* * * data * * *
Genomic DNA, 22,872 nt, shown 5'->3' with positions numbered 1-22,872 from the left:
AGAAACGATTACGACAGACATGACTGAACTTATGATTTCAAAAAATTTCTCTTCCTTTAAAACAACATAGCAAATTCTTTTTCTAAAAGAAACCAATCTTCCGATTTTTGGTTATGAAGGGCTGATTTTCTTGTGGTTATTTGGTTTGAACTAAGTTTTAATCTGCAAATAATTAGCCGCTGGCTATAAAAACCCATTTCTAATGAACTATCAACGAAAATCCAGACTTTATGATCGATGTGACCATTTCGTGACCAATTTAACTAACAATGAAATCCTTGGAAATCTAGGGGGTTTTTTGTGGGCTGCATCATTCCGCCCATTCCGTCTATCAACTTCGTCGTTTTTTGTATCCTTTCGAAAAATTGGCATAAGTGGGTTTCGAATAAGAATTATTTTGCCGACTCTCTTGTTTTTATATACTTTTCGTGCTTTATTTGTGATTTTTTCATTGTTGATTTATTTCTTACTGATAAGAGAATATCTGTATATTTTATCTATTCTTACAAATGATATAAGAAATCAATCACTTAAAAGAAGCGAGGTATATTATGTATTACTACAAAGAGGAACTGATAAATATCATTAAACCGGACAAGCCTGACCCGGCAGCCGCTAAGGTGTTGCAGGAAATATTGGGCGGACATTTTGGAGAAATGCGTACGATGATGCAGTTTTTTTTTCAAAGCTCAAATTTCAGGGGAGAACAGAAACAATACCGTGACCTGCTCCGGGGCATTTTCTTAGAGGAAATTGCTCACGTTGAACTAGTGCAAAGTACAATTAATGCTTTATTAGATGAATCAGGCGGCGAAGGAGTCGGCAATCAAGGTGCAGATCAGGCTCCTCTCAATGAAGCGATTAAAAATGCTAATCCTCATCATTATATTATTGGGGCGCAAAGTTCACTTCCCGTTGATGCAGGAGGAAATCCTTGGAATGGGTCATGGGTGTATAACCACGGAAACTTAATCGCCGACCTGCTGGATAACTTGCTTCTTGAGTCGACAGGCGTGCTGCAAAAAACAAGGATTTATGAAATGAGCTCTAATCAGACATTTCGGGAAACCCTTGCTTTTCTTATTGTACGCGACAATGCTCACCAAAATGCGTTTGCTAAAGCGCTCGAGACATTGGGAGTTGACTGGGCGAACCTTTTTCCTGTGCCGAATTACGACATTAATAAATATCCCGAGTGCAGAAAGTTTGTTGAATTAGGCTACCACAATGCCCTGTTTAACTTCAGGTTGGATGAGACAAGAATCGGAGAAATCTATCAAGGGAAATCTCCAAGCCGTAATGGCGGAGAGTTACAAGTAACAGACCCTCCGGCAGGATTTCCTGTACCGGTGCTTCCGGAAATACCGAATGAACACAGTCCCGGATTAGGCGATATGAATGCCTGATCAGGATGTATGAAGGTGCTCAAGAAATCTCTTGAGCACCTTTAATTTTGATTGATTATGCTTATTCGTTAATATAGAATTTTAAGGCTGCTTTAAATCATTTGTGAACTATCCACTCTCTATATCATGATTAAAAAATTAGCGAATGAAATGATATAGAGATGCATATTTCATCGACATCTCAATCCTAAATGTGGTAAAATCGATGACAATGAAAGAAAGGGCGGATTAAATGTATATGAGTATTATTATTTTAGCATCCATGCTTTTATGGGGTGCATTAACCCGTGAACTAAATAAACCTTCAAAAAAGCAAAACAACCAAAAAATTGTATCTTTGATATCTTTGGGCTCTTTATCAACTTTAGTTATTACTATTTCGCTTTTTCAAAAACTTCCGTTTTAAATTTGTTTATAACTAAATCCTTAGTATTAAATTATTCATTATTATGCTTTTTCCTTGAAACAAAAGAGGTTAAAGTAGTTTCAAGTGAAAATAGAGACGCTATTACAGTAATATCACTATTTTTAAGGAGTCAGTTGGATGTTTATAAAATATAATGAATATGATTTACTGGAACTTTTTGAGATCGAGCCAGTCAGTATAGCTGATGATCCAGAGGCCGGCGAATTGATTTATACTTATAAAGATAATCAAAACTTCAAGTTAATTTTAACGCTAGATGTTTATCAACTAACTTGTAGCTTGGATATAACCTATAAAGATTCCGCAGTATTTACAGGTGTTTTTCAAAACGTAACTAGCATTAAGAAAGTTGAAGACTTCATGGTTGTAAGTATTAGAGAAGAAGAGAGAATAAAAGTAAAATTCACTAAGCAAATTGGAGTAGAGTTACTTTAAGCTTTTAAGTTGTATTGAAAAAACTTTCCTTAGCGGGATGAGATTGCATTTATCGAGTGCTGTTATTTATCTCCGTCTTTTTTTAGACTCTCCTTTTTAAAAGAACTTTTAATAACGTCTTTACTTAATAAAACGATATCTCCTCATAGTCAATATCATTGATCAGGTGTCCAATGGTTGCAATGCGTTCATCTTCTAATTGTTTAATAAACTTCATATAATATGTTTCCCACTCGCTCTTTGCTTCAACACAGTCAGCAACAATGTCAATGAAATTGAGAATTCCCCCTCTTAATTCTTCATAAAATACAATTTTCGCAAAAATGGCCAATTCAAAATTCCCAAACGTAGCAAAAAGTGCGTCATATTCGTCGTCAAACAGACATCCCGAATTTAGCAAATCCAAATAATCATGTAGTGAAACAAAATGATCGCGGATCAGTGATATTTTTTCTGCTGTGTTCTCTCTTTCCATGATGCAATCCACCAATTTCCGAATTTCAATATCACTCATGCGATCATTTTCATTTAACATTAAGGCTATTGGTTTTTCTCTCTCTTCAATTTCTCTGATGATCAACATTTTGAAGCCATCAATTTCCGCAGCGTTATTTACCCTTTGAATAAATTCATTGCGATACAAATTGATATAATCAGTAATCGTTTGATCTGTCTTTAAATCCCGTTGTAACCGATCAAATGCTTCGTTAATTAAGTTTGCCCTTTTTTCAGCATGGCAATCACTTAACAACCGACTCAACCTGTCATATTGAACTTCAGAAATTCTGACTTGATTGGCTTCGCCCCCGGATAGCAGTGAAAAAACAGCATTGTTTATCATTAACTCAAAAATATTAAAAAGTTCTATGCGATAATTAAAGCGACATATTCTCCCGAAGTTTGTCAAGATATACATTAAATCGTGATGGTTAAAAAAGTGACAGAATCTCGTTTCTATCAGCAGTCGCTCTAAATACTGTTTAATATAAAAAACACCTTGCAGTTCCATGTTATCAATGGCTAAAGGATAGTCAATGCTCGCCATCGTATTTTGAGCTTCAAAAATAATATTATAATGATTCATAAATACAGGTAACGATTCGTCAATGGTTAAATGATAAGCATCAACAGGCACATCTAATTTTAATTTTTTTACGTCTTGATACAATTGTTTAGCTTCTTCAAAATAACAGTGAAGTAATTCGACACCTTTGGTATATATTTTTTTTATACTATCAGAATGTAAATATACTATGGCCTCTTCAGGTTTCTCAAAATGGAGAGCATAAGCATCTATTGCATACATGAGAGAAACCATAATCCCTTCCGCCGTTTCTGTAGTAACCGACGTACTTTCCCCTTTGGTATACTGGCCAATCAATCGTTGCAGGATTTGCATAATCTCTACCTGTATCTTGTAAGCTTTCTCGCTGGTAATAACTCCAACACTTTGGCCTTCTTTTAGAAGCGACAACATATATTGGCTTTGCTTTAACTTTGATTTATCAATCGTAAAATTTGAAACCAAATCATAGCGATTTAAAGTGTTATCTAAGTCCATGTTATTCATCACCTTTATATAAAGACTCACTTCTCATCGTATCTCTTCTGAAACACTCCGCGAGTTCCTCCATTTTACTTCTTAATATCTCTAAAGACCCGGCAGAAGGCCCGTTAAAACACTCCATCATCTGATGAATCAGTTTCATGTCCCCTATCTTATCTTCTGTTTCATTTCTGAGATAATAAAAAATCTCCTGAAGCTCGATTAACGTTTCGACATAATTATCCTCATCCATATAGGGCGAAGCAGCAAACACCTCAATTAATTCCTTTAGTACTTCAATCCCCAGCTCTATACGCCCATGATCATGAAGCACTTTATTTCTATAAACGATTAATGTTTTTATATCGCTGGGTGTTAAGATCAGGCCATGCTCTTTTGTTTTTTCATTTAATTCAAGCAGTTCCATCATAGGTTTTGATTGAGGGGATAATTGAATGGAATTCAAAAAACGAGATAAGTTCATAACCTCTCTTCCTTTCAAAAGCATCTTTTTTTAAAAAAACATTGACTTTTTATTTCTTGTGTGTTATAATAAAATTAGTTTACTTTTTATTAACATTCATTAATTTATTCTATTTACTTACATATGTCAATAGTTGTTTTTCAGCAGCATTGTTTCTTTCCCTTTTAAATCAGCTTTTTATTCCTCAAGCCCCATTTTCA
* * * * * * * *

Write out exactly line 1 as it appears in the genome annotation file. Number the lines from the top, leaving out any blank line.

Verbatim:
Genomic DNA, 22,872 nt, shown 5'->3' with positions numbered 1-22,872 from the left: